By Show and Tell
By Bree Davies
By Bree Davies
By Cory Casciato
By Emilie Johnson
By Robin Edwards
By Bree Davis
By Josiah M. Hesse
You may want to wash your hands after taking in the trio of oddball (a polite but accurate term) conceptual exhibits that fill the Boulder Museum of Contemporary Art this summer. While none are visually edifying, all three challenge conventional, and even unconventional, ideas about the nature of art and art-making in ways that are at times intellectually challenging, at times disturbing, at times downright dirty.
A bizarre traveling show from France that substitutes ideas for objects occupies the West Gallery. Paris curator Hans-Ulrich Obrist, who organized the show for the New York-based Independent Curators Incorporated, decided to just do it back in the early Nineties. Working in collaboration with French artists Christian Boltanski and Bertrand Lavier, he contacted scores of artists, most of them in Europe and the United States, and asked them to provide a written description of an action or an object to be included in do it. These descriptions, rather than the actual pieces, form the core of the exhibit; they're contained in a booklet of written instructions that details both the nature of the exhibit and the particulars behind each piece.
The objects themselves have been made, as Obrist intended, for this specific show, as they have been and will continue to be at all the other stops on the do it North and South American tour itinerary. This concept keeps the exhibit, as well as its components, unique to each locale. (And, of course, it also represents a significant savings in shipping.) At BMoCA, the job of making, or in some cases, gathering the do it objects fell to a committee of volunteers, who followed the artists' instructions--sometimes to the letter, sometimes not. The ability of people other than the artist to make artistic choices adds a dimension of chance--an important component of conceptual art--to every work in do it.
Almost immediately upon entering the Boulder incarnation of do it, viewers encounter the work of one of the most famous artists involved, Fluxus-movement founder (and John Lennon's widow) Yoko Ono. She's a key figure in this kind of conceptual art, having created works since the 1960s largely based on written instructions meant to be carried out by others. Here Ono offers a signature work, 1996's "Wish Piece." Her plans ask you to make a wish, then instruct that the wish be written on a piece of paper and tied to a twig; the process is to be repeated until the twig is covered with wishes. At BMoCA, "Wish Piece" hangs from the ceiling, out of reach, making it impossible for viewers to read the wishes, much less add their own. Although this inaccessibility was not dictated in Ono's instructions, the local committee was encouraged to "freely interpret"--and it did. Another famous artist in do it is Michelangelo Pistoletto, an Italian now living in Vienna. Like Ono, Pistoletto is interested in interactive work that documents a series of repeated actions, as shown in his 1997 piece "Sculpture for Strolling." Pistoletto instructs that his work be made of local daily newspapers that have been soaked in water and smashed together to form a sphere one meter in diameter; this sphere is to be rolled around the host city. Although the exhibit's rules call for destroying all the do it pieces immediately after the show closes--to avoid the creation of art objects as an unwanted by-product--Pistoletto gives his permission for this unappealing piece to be displayed permanently in exchange for a $3,000 fee. That's an offer BMoCA can afford to refuse.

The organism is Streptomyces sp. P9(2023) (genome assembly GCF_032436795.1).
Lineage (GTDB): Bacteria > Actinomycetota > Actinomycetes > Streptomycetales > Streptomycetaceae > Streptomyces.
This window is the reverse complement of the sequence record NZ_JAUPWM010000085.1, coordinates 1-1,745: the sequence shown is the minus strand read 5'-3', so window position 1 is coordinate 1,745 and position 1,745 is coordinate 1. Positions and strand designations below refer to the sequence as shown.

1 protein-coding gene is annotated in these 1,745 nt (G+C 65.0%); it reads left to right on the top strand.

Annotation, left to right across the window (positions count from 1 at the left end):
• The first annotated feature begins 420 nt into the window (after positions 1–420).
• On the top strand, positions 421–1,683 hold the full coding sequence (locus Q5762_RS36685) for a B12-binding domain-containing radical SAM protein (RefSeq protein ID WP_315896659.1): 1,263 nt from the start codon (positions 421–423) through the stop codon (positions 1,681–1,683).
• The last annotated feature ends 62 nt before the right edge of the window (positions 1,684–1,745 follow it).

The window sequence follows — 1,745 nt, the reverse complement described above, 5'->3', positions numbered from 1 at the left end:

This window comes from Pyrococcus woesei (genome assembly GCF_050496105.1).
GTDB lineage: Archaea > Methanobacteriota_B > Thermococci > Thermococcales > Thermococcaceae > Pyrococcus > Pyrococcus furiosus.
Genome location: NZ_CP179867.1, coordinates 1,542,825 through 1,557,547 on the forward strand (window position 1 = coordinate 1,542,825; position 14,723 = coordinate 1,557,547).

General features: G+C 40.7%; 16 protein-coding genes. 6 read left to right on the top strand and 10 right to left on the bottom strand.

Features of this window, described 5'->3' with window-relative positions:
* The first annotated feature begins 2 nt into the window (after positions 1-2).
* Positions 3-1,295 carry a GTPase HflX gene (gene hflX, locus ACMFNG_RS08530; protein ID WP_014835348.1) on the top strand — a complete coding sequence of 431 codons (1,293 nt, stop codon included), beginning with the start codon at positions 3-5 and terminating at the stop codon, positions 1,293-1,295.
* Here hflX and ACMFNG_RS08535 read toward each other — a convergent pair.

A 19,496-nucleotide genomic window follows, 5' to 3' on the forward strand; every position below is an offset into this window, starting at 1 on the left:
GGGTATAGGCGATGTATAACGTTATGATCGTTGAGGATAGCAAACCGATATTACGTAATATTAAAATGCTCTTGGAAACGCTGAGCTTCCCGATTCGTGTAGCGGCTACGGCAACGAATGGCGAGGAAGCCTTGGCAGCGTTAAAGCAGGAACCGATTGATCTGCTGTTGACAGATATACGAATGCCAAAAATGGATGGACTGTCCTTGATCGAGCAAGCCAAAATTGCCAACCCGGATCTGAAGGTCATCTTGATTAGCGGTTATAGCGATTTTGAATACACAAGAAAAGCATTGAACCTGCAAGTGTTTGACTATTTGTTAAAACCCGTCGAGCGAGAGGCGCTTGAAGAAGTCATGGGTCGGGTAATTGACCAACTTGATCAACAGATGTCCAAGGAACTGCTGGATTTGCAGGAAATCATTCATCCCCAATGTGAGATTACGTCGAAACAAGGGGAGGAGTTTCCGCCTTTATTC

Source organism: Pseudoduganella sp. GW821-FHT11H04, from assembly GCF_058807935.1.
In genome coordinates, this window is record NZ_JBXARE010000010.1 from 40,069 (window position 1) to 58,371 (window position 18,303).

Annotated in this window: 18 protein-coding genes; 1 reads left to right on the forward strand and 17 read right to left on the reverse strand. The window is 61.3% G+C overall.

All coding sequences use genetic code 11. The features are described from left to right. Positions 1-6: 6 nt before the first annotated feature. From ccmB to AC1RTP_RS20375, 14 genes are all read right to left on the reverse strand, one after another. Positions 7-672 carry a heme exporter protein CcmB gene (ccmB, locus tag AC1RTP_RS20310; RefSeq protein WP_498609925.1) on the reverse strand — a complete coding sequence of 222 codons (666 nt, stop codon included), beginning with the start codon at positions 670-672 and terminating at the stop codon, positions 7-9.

Many of the do it works look like installations, but they're not; rather, they're settings for spur-of-the-moment performances. In his 1997 "Do It Now," New Yorker Joseph Grigely instructed that a table and chair, along with pens and pencils, a rack of postcards and a mailbox, be assembled to encourage viewers to write to someone with whom they have not been in contact for a year. BMoCA staffers mail the postcards at the end of each day. "True Crime," a 1988 creation by the New York co-operative Critical Art Ensemble, also embraces an interactive approach. Behind a gold curtain is a small room containing an electric typewriter; viewers are asked to type up a confession to a crime. Most of the dozens of confessions already posted report minor infractions, like smoking or eating fatty foods. But a few are truly upsetting, with references to committing sexual abuse and fostering drug addiction.
Other do it objects are either enigmatic or absolutely indecipherable. Lawrence Weiner's "Cat. #21" is one of the oldest works in the show, having been conceived in 1968, but its mysteries have held up for thirty years. In this most minimal of minimalist constructions (de-constructions?), a 36" x 36" square of BMoCA's wallboard has been removed to reveal the structure underneath; the result is surprisingly elegant. Harder to appreciate is a 1991 work by Russian artist Ilya Kabakov. "White Cube" is an eight-foot tall, completely enclosed cube that viewers access by ladder. After climbing to the top, you see that the cube is entirely empty except for a small scrap of paper bearing some unreadable script.
While all too many pieces in do it are self-consciously hip, "Untitled," a 1994 work by the late Cuban-American artist Felix Gonzales-Torres, is at once touching and chillingly engaging. Meant as a tribute to the artist's lover, who, like Gonzales-Torres, died of AIDS, the piece consists of 180 pounds of individually wrapped candies that have been dumped in a corner.